The Basics Of HTTPS & SSL Certificates
Are you ready for Google Chrome 68?
Google has certainly had a busy year so far with search engine updates and new releases aplenty and even the recent lawsuits don’t seem to come close to halting this digital giant as they launch their latest web browser, Google Chrome 68.
Google Chrome 68 seems to put an end to Google’s lengthy war against insecure and spammy sites, with the new browser warning users if the websites they are visiting are not being served over a secure HTTPS connection.
This isn’t the first time we’ve seen Google strive towards a more secure online experience, as Google’s search engine actively penalises sites without SSL certificates and praises those who flaunt the green-padlock.
But, what does it all mean? What is HTTPS and why does Google endorse it? Let’s take a look…
What is HTTPS?
HTTPS, or Hyperlink Transfer Protocol Secure, is an extension of the previously popular, HTTP.
You’ll notice that on the majority of websites nowadays, the URL will begin with ‘https://', this means that essentially your connection to that website’s server is encrypted and private.
What is the benefit of HTTPS?
An encrypted connection to a server means any data sent to it (including sensitive data such as passwords) will not be readable by anyone eavesdropping (know as a man-in-the-middle attack).
A real-life example of this would be when a user interacts with a virtual checkout: If their connection is encrypted over HTTPS, an attacker would not be able to view that page nor access that users sensitive information, whereas if that website was served over HTTP and not encrypted, an attacker would be able to view that users personal information, leaving their details vulnerable.
How do I know if my connection is secure and served over HTTPS?
It’s easy to notice if your connection to a website is secure. As mentioned before, you should see ‘https://' at the start of that websites URL.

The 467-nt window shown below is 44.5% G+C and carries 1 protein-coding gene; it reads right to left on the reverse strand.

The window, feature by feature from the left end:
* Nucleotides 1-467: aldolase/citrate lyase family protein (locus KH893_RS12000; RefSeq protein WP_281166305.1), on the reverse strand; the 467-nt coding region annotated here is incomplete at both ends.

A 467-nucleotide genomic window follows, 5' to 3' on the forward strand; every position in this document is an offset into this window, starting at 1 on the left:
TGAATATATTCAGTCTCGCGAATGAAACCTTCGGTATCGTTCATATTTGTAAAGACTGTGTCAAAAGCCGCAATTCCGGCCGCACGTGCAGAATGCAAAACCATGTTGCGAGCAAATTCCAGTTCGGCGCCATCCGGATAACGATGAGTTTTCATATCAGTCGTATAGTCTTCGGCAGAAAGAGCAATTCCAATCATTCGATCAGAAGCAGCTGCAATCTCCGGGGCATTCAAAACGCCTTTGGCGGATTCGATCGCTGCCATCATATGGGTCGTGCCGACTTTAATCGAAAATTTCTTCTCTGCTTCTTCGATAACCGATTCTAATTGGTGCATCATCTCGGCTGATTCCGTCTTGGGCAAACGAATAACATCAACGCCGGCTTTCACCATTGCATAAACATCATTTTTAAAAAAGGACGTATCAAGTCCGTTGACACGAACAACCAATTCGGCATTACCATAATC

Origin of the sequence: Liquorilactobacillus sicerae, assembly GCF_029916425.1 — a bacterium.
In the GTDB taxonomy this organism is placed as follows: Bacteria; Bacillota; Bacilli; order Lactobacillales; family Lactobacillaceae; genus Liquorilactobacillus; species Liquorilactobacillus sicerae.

Your internet browser should also give you visual indications if your connection is secure, such as displaying a padlock before the URL of the site you are trying to visit, indicating that your connection to that website is secure:
Alternatively, you may see an (i) in place of a padlock if your connection is insecure:
Our advice would be to be cautious of websites served over HTTP (http://). Visiting a site served over HTTP doesn’t mean you are in danger, but it does leave you vulnerable to attackers trying to steal your sensitive information.
Google Chrome 68 and HTTPS...
Google Chrome 68, as previously mentioned, strives to make sure that you are aware if your connection to a website is not-secure by actively warning you that your data could be intercepted. In theory, this should mean fewer virtual-thefts and malicious activity online than ever before.
However, there are some implications, for example, if your site is still served over HTTP users may be less inclined to browse or even visit your site and this is especially true if you own a shopfront - webmasters of these sites should expect a potential decline in users and search engine rank.
If your website doesn’t feature HTTPS, feel free to get in contact with us and we’ll make sure your website is ready for a more secure online environment.